I met Robert Redford, my legendary Executive Producer, whose first introduction to me was a rehearsal of an S&M choking scene. He didn’t bat an eye at the content, but encouraged me to be rigorous and patient, and to not rush through intimidating beats. And finally, I met Ed.
Casting the film
Ed Harris was my dream actor for Neil from the first outline of the first draft. I never thought I would actually get to meet him. But there he appeared, walking through the mountain grass in a cowboy hat, all grin and electricity and bright blue eyes. As fate would have it, he was my advisor the next day, and the scene he was helping me to shoot was the heart attack scene. After the lab, I worked up the courage to ask him if he might be my Neil. It took me the next nine months to convince him, and I never once entertained a B plan. He had to be Neil, the perfect counterpart to James’ Stephen.
Lana proved the hardest to cast, because I never had face in my mind, perhaps because she contains more than a little of myself. I knew when I met Amber Heard, on my birthday in New York, that she was the one. Fate stepped in to confirm that when she showed me her tattoo, a Pablo Neruda poem that I’d written into the script at the time. The same poem!
Christian Slater and Cynthia Nixon were each introduced to me by the peerless agent Danie Streisand, and both names were met with the same thrill and disbelief.
Roger also took a long time to cast, but the answer was obvious in retrospect: Jim Parrack, actual decades-long friend of James’. Their brotherly love, rapport and competitiveness is as real off screen as it is on.
Each actor brings such different energy and contributions to the set, and it was a great and humbling privilege to work with such a dynamite cast. I learned to be prepared and supportive in a new way for each actor. In turn, they inspired me and brought their gifts: James’ steadfast partnership and improvisation, Ed’s commitment and generosity, Christian’s enthusiasm and sensitivity, Amber’s discipline and strength, Jim’s intensity and humor, and Cynthia’s craft and intuition. Together, they brought the script to life and made it a living, breathing thing.
Shooting the film
Ours was a relatively smooth production, but there wasn’t a moment where what I saw in front of me looked exactly like what I had in my head. And thank god for that. It was one of the happiest times of my life when I was on set, armed with a scene and an intention, throwing out my old ideas and making new vibrant ones with my actors and my DP. Some of my favorite moments in the movie were on set discoveries, born of last minute additions and improvisations. Christian’s testimony scene, for example, wasn’t written with the change from a full courtroom to an empty one. We shot Christian’s coverage first, and during a particularly emotional take, Juror Number Two fell fast asleep, snoring like a band saw and sinking the moment as we all erupted in laughter. We politely asked to remove background actors for the rest of his close-up coverage, and as I watched Christian deliver his monologue into the empty courtroom, I leaned in to whisper to Bruce, “what about shooting James’ side this way, too?”
My DP, Bruce Thierry Cheung, is an old soul poet born into the body of a hip young Californian. As a friend and as my right hand on set, he’s a delight and an absolute artist. Emotional and poetic were his marching orders on camera, and we had a tireless steadicam operator on set every day to help us. That design allowed for the opportunity to shoot two very different shots simultaneously, sometimes yielding great discoveries. When we were shooting Ed’s VHS tape monologue, for example, we had imagined the shot objectively, delivered straight into the camera and seen on the television set in Stephen’s apartment. Since we weren’t using the steadicam, we had it orbit slowly around Ed in the hotel room for a bonus shot. As it turned out, that bonus shot resulted in my favorite moment in the film, in which Stephen really hears Neil for the first time, which we see visually in the transition from objective to subjective space.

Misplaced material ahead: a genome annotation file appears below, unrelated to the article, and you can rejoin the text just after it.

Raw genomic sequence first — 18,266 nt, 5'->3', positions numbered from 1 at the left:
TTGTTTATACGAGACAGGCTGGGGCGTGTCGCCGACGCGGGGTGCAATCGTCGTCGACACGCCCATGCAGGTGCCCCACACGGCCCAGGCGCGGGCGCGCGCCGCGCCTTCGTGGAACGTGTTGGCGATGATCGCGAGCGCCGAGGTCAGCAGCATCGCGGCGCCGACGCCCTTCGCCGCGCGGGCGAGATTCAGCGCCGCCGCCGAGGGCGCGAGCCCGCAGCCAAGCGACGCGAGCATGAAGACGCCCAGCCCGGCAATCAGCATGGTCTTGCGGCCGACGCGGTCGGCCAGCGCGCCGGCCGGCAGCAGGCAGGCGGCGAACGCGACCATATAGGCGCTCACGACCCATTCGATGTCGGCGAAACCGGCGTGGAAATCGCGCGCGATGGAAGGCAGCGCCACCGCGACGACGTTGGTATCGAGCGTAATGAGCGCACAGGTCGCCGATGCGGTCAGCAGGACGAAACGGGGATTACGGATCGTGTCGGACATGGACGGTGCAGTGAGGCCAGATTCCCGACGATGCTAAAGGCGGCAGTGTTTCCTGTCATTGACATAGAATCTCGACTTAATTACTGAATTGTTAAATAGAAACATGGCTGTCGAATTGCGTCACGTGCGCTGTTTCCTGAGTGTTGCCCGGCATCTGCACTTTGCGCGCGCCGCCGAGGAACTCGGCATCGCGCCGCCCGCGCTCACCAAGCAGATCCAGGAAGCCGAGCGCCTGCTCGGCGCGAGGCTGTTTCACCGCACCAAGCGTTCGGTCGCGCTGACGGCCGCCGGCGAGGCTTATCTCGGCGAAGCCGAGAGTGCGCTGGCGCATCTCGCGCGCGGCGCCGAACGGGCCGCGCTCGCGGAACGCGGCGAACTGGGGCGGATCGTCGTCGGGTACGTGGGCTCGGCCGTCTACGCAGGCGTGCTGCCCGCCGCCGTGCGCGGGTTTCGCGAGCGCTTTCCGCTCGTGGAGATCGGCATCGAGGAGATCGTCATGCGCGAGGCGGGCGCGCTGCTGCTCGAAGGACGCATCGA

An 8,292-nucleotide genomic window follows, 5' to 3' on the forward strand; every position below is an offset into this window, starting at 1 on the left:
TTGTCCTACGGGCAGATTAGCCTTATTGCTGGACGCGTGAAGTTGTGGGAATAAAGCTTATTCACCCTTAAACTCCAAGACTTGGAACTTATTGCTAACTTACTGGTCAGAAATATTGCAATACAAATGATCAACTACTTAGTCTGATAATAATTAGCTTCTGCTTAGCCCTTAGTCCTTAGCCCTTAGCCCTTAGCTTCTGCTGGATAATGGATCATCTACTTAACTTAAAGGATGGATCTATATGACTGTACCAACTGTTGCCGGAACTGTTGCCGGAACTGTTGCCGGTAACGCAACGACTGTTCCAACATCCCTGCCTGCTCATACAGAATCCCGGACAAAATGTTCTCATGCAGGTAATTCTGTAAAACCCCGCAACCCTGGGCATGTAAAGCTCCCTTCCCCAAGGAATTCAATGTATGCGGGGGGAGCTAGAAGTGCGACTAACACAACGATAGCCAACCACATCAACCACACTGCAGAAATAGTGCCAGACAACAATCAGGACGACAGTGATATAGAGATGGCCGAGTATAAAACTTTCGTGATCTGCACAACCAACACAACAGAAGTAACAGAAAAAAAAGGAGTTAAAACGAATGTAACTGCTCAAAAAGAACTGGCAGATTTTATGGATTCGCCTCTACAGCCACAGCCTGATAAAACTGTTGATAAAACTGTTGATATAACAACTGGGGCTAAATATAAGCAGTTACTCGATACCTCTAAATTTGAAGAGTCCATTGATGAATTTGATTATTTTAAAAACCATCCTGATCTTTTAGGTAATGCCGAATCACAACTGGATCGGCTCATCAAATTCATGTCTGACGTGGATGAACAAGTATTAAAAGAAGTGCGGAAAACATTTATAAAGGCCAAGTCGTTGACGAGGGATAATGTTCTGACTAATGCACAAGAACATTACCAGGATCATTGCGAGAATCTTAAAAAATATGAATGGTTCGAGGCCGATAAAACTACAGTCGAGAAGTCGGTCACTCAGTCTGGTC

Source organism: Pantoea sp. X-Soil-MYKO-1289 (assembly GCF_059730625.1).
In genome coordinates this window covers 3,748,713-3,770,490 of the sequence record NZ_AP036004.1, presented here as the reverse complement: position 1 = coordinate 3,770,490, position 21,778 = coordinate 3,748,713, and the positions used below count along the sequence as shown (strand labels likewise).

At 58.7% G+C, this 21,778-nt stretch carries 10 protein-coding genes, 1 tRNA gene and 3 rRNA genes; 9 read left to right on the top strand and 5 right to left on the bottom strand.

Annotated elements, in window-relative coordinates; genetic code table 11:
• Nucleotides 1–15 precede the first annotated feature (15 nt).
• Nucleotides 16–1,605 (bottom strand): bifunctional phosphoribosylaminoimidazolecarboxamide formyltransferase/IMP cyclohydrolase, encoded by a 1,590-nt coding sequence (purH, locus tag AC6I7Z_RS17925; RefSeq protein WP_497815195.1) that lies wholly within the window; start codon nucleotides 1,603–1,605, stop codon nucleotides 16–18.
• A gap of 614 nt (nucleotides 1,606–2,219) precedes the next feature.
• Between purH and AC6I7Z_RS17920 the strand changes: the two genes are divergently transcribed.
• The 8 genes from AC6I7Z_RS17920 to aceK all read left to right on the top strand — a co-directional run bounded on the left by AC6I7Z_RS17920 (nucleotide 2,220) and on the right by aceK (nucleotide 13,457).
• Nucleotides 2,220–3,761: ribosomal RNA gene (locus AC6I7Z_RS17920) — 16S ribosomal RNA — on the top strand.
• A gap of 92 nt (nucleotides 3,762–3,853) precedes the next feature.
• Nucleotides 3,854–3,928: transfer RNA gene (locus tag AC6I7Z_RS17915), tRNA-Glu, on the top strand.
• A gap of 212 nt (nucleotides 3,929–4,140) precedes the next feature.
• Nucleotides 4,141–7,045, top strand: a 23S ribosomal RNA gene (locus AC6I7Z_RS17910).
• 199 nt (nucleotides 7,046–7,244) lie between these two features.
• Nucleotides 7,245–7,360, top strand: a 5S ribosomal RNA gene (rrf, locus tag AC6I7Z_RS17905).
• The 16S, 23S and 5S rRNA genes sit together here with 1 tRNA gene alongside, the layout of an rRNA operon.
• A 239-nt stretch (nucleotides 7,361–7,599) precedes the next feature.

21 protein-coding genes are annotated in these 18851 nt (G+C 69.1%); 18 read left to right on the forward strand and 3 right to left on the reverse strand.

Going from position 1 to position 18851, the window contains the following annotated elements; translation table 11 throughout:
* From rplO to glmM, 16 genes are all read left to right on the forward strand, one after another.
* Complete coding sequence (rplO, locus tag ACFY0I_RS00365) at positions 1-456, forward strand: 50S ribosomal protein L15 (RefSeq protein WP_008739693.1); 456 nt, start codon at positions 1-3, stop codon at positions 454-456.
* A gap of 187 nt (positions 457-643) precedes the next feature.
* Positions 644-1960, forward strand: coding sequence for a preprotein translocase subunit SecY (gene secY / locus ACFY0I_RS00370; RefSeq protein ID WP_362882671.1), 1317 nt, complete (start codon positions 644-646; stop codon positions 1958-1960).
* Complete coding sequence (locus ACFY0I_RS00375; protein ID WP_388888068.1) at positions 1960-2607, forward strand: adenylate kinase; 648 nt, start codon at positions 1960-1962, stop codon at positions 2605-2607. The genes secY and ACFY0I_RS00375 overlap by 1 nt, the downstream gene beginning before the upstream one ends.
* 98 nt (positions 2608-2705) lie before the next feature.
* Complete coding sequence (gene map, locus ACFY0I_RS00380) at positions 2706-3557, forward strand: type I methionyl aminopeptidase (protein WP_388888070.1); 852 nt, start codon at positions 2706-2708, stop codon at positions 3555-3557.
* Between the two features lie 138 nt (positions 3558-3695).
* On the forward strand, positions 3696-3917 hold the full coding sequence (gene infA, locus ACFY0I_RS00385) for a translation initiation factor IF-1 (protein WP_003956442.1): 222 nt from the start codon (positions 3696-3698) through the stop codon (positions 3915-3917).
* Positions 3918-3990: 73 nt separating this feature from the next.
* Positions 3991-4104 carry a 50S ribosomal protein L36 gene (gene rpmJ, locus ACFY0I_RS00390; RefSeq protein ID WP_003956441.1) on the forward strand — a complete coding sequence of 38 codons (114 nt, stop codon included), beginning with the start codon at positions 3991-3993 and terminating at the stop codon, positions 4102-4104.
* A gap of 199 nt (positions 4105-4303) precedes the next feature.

Cutting the film with my talented editor Marc Vives took twenty-four weeks and was the most challenging part of the process for me. It’s amazing to see how a collection of relatively small shifts can change the feel and momentum of the entire cut. When those pieces line up, you can feel it. The magic and spark that was felt on set finally returns a scene that felt dead for a long time. But it takes so many wrong steps and detours to find the right pieces in the right order.
Working on the score with composer Mike Andrews was a true pleasure. He doesn’t sample or use Midi, instead recording every cue live in his studio layer by layer. He uses a huge array of sounds- acoustic and synth instruments, ipad and computer programs, frayed cords, favorite pedals- each of which he gravitates to intuitively as he writes. My favorite moment was the morning I walked into his studio to see him playing a table full of crystal glasses filled with water, which turned out to be a “glass harmonica,” made in the 1880s, that he’d found at an estate sale. You can hear the sounds from that session in Stephen and Lana’s theme throughout the film.
It has been three years to the month from my first draft of The Adderall Diaries to our world premiere at Tribeca. I’m very grateful to the many hurdles and helpers along the way, and for the opportunity to share the film, at long last. I hope something in this story speaks your language, gives you pause, or touches something remembered and tender in you. That is, after all, the carrot that keeps a filmmaker going through long nights and lonely patches, that someone watching will find themselves on familiar ground. Or on rocky terrain that makes you so angry you want to write me a letter about it. Either is great.